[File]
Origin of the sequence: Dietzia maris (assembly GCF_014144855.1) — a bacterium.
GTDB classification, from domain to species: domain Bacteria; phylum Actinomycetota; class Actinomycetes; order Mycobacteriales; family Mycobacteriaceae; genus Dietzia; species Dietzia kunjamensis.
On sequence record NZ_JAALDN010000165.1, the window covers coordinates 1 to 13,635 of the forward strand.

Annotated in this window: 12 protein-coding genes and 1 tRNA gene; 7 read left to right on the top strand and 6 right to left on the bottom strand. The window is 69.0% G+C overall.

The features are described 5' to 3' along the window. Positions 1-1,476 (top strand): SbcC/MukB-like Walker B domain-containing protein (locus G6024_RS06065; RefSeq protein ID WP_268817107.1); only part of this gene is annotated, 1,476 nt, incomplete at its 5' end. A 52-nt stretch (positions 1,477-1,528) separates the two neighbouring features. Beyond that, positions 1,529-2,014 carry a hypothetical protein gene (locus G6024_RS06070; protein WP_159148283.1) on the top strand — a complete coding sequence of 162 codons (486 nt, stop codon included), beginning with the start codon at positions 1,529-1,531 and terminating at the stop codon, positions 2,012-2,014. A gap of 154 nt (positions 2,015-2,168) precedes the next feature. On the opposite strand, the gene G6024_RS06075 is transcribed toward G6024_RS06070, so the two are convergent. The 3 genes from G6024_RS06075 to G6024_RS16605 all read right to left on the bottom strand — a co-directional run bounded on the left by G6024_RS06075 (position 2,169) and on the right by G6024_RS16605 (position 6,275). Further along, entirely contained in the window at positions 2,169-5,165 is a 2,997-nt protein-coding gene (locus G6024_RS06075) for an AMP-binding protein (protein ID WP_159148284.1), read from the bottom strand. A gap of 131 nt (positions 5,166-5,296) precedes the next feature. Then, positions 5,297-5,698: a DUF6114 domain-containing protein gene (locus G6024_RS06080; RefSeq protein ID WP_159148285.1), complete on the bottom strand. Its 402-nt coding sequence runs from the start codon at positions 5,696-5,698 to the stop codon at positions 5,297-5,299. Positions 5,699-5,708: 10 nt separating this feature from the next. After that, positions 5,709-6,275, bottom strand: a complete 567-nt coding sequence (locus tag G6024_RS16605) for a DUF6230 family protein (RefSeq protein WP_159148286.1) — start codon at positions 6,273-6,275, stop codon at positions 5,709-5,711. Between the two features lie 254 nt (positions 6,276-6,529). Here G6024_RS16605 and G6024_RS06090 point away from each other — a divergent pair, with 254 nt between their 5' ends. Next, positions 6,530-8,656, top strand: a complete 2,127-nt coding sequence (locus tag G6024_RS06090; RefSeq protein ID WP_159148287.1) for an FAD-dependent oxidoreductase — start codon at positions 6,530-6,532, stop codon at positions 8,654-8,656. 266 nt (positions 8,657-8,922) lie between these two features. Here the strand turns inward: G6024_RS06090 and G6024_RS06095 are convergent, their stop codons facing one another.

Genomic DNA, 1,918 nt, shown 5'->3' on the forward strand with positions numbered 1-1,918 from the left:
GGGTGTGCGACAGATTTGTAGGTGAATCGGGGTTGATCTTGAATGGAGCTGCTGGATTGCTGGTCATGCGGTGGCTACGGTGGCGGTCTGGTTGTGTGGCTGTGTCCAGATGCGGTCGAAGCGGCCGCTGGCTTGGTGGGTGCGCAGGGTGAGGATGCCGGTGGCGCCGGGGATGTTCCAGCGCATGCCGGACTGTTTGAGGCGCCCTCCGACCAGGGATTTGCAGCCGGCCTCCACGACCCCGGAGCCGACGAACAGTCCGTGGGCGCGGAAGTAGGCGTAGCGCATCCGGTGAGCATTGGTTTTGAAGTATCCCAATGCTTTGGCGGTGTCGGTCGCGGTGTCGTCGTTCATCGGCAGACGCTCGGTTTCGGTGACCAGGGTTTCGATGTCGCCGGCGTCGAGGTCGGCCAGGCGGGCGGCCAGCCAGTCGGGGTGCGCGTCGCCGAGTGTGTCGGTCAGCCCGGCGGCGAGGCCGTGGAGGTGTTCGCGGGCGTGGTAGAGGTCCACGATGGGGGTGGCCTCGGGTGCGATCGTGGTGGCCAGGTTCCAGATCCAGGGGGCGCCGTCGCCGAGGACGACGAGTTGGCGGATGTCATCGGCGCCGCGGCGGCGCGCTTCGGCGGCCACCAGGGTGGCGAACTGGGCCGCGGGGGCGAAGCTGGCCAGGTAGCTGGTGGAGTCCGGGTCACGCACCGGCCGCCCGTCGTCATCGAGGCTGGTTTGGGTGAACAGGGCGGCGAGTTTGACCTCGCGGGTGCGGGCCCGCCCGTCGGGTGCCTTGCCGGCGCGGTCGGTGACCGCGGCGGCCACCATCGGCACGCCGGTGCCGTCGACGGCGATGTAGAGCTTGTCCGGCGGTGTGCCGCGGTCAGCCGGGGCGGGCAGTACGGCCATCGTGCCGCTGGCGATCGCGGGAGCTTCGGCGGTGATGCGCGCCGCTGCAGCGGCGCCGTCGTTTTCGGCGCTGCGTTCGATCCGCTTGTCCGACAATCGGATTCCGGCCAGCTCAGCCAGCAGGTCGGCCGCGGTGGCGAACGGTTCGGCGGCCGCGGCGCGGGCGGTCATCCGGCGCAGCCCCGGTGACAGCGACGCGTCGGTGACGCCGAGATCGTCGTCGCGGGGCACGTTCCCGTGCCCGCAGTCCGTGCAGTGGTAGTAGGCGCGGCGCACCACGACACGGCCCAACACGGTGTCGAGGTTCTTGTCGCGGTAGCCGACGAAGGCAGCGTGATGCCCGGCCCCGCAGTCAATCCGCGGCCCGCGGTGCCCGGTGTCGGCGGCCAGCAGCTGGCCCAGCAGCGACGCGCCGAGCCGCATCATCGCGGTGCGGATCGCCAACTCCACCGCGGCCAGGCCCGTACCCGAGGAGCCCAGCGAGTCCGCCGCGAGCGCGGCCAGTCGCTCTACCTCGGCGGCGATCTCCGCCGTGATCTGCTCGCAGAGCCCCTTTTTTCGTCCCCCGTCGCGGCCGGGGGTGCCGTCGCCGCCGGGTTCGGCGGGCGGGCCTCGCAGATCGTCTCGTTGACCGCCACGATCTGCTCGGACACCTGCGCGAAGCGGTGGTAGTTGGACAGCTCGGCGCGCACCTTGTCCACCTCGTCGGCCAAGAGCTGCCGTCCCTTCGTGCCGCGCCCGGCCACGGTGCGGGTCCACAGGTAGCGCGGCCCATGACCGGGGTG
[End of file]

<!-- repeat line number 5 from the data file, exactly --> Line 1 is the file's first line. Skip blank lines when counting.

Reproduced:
The features are described 5' to 3' along the window. Positions 1-1,476 (top strand): SbcC/MukB-like Walker B domain-containing protein (locus G6024_RS06065; RefSeq protein ID WP_268817107.1); only part of this gene is annotated, 1,476 nt, incomplete at its 5' end. A 52-nt stretch (positions 1,477-1,528) separates the two neighbouring features. Beyond that, positions 1,529-2,014 carry a hypothetical protein gene (locus G6024_RS06070; protein WP_159148283.1) on the top strand — a complete coding sequence of 162 codons (486 nt, stop codon included), beginning with the start codon at positions 1,529-1,531 and terminating at the stop codon, positions 2,012-2,014. A gap of 154 nt (positions 2,015-2,168) precedes the next feature. On the opposite strand, the gene G6024_RS06075 is transcribed toward G6024_RS06070, so the two are convergent. The 3 genes from G6024_RS06075 to G6024_RS16605 all read right to left on the bottom strand — a co-directional run bounded on the left by G6024_RS06075 (position 2,169) and on the right by G6024_RS16605 (position 6,275). Further along, entirely contained in the window at positions 2,169-5,165 is a 2,997-nt protein-coding gene (locus G6024_RS06075) for an AMP-binding protein (protein ID WP_159148284.1), read from the bottom strand. A gap of 131 nt (positions 5,166-5,296) precedes the next feature. Then, positions 5,297-5,698: a DUF6114 domain-containing protein gene (locus G6024_RS06080; RefSeq protein ID WP_159148285.1), complete on the bottom strand. Its 402-nt coding sequence runs from the start codon at positions 5,696-5,698 to the stop codon at positions 5,297-5,299. Positions 5,699-5,708: 10 nt separating this feature from the next. After that, positions 5,709-6,275, bottom strand: a complete 567-nt coding sequence (locus tag G6024_RS16605) for a DUF6230 family protein (RefSeq protein WP_159148286.1) — start codon at positions 6,273-6,275, stop codon at positions 5,709-5,711. Between the two features lie 254 nt (positions 6,276-6,529). Here G6024_RS16605 and G6024_RS06090 point away from each other — a divergent pair, with 254 nt between their 5' ends. Next, positions 6,530-8,656, top strand: a complete 2,127-nt coding sequence (locus tag G6024_RS06090; RefSeq protein ID WP_159148287.1) for an FAD-dependent oxidoreductase — start codon at positions 6,530-6,532, stop codon at positions 8,654-8,656. 266 nt (positions 8,657-8,922) lie between these two features. Here the strand turns inward: G6024_RS06090 and G6024_RS06095 are convergent, their stop codons facing one another.